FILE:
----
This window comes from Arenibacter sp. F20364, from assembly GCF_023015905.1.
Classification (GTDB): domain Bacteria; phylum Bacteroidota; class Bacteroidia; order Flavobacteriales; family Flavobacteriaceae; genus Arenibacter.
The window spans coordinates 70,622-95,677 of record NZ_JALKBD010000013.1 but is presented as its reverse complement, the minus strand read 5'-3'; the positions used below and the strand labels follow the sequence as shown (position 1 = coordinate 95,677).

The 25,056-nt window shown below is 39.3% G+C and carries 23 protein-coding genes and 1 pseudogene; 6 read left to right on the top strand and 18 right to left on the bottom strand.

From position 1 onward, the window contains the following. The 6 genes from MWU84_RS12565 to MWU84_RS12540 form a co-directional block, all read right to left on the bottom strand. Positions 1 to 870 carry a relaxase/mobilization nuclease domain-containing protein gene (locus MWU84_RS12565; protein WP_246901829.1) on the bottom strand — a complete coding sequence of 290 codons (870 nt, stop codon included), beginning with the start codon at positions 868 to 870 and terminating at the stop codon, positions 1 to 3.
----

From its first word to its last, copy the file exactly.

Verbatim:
This window comes from Arenibacter sp. F20364, from assembly GCF_023015905.1.
Classification (GTDB): domain Bacteria; phylum Bacteroidota; class Bacteroidia; order Flavobacteriales; family Flavobacteriaceae; genus Arenibacter.
The window spans coordinates 70,622-95,677 of record NZ_JALKBD010000013.1 but is presented as its reverse complement, the minus strand read 5'-3'; the positions used below and the strand labels follow the sequence as shown (position 1 = coordinate 95,677).

The 25,056-nt window shown below is 39.3% G+C and carries 23 protein-coding genes and 1 pseudogene; 6 read left to right on the top strand and 18 right to left on the bottom strand.

From position 1 onward, the window contains the following. The 6 genes from MWU84_RS12565 to MWU84_RS12540 form a co-directional block, all read right to left on the bottom strand. Positions 1 to 870 carry a relaxase/mobilization nuclease domain-containing protein gene (locus MWU84_RS12565; protein WP_246901829.1) on the bottom strand — a complete coding sequence of 290 codons (870 nt, stop codon included), beginning with the start codon at positions 868 to 870 and terminating at the stop codon, positions 1 to 3.